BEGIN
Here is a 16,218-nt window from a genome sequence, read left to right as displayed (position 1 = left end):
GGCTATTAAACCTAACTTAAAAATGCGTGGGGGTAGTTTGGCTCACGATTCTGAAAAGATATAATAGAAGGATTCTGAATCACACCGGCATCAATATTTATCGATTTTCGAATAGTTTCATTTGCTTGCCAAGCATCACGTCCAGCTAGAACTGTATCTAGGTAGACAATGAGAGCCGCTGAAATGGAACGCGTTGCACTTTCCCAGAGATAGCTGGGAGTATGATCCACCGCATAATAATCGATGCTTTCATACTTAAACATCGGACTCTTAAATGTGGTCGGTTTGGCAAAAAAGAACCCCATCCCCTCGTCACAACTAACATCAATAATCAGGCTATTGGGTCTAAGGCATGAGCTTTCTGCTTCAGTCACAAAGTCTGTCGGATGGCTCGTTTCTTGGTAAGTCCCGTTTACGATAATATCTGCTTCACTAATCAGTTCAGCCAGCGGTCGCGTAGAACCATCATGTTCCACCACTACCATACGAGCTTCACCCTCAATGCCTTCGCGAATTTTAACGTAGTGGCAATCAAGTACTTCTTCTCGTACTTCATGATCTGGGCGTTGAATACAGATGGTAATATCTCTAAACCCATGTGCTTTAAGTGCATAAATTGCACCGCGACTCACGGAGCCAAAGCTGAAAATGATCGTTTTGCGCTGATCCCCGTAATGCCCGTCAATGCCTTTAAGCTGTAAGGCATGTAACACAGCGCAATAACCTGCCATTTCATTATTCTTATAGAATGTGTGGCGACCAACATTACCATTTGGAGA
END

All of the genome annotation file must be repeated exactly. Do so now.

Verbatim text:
Here is a 16,218-nt window from a genome sequence, read left to right as displayed (position 1 = left end):
GGCTATTAAACCTAACTTAAAAATGCGTGGGGGTAGTTTGGCTCACGATTCTGAAAAGATATAATAGAAGGATTCTGAATCACACCGGCATCAATATTTATCGATTTTCGAATAGTTTCATTTGCTTGCCAAGCATCACGTCCAGCTAGAACTGTATCTAGGTAGACAATGAGAGCCGCTGAAATGGAACGCGTTGCACTTTCCCAGAGATAGCTGGGAGTATGATCCACCGCATAATAATCGATGCTTTCATACTTAAACATCGGACTCTTAAATGTGGTCGGTTTGGCAAAAAAGAACCCCATCCCCTCGTCACAACTAACATCAATAATCAGGCTATTGGGTCTAAGGCATGAGCTTTCTGCTTCAGTCACAAAGTCTGTCGGATGGCTCGTTTCTTGGTAAGTCCCGTTTACGATAATATCTGCTTCACTAATCAGTTCAGCCAGCGGTCGCGTAGAACCATCATGTTCCACCACTACCATACGAGCTTCACCCTCAATGCCTTCGCGAATTTTAACGTAGTGGCAATCAAGTACTTCTTCTCGTACTTCATGATCTGGGCGTTGAATACAGATGGTAATATCTCTAAACCCATGTGCTTTAAGTGCATAAATTGCACCGCGACTCACGGAGCCAAAGCTGAAAATGATCGTTTTGCGCTGATCCCCGTAATGCCCGTCAATGCCTTTAAGCTGTAAGGCATGTAACACAGCGCAATAACCTGCCATTTCATTATTCTTATAGAATGTGTGGCGACCAACATTACCATTTGGAGA